Media Release: Light at the end of the tunnel, but we need delivery
The roll-out of vaccines both in New Zealand and around the world is providing light at the end of the COVID-19 tunnel, but the coming year will still be a challenging one for the New Zealand economy, according to Infometrics’ latest forecasts. After a probable recession to start the year, growth will remain patchy throughout 2021 as tourism struggles with lower-than-normal revenue – even with the Trans-Tasman bubble in place.
“Even by March 2023, we only expect tourist numbers to New Zealand to be at 58% of their pre-pandemic peak,” says Infometrics Chief Forecaster Gareth Kiernan. “Reduced airline capacity and the loss of previous routes, higher ticket prices, and more complicated and uncertain travel requirements will all constrain the medium-term recovery in international tourism.”
Kiwis face higher costs across the board, with the pandemic now creating clear inflationary pressures. Disruptions to international supply chains have been occurring for over a year, but these issues are now feeding through into higher transport costs that are increasingly being passed on to domestic customers. In addition, a continued lack of access to foreign workers is creating skill shortages for many industries. These capacity constraints, combined with other factors such as higher cleaning costs and increased sick leave requirements, are leaving businesses with little choice to raise their prices.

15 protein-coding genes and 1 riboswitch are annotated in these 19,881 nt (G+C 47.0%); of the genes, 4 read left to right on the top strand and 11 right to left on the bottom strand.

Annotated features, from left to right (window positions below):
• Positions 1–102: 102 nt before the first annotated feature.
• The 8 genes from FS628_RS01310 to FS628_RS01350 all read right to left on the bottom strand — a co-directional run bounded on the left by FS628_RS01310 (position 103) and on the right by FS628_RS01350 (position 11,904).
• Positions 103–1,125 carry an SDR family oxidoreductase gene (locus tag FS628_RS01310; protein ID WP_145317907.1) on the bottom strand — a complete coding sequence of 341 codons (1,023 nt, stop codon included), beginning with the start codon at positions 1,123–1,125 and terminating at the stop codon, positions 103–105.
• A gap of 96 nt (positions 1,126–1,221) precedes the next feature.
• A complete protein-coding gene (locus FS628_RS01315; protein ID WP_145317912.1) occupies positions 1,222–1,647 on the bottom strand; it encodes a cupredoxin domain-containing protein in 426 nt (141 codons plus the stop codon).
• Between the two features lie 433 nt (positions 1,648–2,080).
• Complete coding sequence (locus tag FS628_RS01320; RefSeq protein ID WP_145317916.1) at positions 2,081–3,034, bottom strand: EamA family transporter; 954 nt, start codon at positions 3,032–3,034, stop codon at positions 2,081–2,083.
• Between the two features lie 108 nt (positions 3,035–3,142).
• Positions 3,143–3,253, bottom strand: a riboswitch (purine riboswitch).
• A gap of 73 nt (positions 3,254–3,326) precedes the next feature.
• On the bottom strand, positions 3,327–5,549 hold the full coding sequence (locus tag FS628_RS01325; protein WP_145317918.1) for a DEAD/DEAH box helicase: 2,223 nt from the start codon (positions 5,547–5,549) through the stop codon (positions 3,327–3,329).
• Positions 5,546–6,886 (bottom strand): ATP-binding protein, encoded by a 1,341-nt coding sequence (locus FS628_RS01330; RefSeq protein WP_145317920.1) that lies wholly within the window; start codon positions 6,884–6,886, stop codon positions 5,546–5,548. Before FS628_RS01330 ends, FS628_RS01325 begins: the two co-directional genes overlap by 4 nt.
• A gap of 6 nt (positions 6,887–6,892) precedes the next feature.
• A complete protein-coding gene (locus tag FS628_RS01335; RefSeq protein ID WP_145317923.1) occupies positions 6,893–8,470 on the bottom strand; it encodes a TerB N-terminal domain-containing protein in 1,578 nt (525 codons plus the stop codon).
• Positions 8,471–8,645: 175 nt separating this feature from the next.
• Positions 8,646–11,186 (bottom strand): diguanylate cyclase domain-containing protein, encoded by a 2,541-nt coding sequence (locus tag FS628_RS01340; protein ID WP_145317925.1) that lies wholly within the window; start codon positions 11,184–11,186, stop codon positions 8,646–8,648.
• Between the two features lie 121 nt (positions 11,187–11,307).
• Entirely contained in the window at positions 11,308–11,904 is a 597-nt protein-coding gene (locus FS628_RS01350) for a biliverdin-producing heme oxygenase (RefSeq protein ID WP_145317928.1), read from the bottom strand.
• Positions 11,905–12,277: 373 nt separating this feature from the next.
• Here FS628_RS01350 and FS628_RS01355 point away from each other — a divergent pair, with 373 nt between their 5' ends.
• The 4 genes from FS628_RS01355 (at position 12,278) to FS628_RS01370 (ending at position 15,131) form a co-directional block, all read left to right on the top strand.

Infometrics does not expect the Reserve Bank to raise interest rates before 2023, despite a spike in inflation in coming months. The Bank will be reluctant to tighten monetary conditions given the uncertainty still hanging over the economy, and it will also be wary of doubling down on recent policy changes that are likely to halt the housing market’s momentum this year.
“We do not expect house prices to fall because of recent government policy changes,” says Mr Kiernan. “However, there are already signs that investor demand to purchase property has softened. If anything, we expect to see demand shift towards new dwellings, although meeting that demand immediately will be difficult given the lack of spare capacity in the residential construction industry.”
Infometrics notes concern about New Zealand’s vaccine roll-out to date, and the potential for this programme to fall behind schedule, which could hamper New Zealand’s “reopening” and economic recovery in 2022 and beyond.
Along with a focus on delivering New Zealand’s vaccination programme, the government must also make use of its majority and political capital to address long-standing issues more fully such as the housing crisis, its effects on poverty, and climate change. “As we have seen over the last 10-15 years, a lack of clear direction and action mean that the problems will simply continue to get worse while the talkfest continues,” says Mr Kiernan.